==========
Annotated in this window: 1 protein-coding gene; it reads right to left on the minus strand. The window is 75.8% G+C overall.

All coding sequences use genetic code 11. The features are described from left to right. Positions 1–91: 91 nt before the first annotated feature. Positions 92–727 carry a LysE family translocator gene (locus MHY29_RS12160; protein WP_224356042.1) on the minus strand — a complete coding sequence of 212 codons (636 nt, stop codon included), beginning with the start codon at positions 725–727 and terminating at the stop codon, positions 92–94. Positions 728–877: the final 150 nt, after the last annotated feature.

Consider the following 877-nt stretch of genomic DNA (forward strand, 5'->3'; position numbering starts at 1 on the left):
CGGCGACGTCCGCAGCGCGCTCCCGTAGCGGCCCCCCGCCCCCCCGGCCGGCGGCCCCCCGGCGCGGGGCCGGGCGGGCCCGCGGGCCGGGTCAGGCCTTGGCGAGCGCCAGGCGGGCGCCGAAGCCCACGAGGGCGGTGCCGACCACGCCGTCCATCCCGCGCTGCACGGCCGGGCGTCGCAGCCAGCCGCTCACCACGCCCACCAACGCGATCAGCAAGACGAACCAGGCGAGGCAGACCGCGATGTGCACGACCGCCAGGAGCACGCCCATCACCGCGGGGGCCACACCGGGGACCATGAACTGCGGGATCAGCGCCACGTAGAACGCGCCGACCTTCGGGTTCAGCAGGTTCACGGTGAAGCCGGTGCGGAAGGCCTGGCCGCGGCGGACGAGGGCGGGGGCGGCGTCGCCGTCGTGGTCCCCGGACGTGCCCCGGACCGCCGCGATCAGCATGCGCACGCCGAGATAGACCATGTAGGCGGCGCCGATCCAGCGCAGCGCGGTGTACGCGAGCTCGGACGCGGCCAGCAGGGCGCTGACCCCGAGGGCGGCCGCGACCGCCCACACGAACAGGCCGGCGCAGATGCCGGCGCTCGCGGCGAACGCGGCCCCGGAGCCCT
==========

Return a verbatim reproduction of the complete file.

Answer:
Annotated in this window: 1 protein-coding gene; it reads right to left on the minus strand. The window is 75.8% G+C overall.

All coding sequences use genetic code 11. The features are described from left to right. Positions 1–91: 91 nt before the first annotated feature. Positions 92–727 carry a LysE family translocator gene (locus MHY29_RS12160; protein WP_224356042.1) on the minus strand — a complete coding sequence of 212 codons (636 nt, stop codon included), beginning with the start codon at positions 725–727 and terminating at the stop codon, positions 92–94. Positions 728–877: the final 150 nt, after the last annotated feature.

Consider the following 877-nt stretch of genomic DNA (forward strand, 5'->3'; position numbering starts at 1 on the left):
CGGCGACGTCCGCAGCGCGCTCCCGTAGCGGCCCCCCGCCCCCCCGGCCGGCGGCCCCCCGGCGCGGGGCCGGGCGGGCCCGCGGGCCGGGTCAGGCCTTGGCGAGCGCCAGGCGGGCGCCGAAGCCCACGAGGGCGGTGCCGACCACGCCGTCCATCCCGCGCTGCACGGCCGGGCGTCGCAGCCAGCCGCTCACCACGCCCACCAACGCGATCAGCAAGACGAACCAGGCGAGGCAGACCGCGATGTGCACGACCGCCAGGAGCACGCCCATCACCGCGGGGGCCACACCGGGGACCATGAACTGCGGGATCAGCGCCACGTAGAACGCGCCGACCTTCGGGTTCAGCAGGTTCACGGTGAAGCCGGTGCGGAAGGCCTGGCCGCGGCGGACGAGGGCGGGGGCGGCGTCGCCGTCGTGGTCCCCGGACGTGCCCCGGACCGCCGCGATCAGCATGCGCACGCCGAGATAGACCATGTAGGCGGCGCCGATCCAGCGCAGCGCGGTGTACGCGAGCTCGGACGCGGCCAGCAGGGCGCTGACCCCGAGGGCGGCCGCGACCGCCCACACGAACAGGCCGGCGCAGATGCCGGCGCTCGCGGCGAACGCGGCCCCGGAGCCCT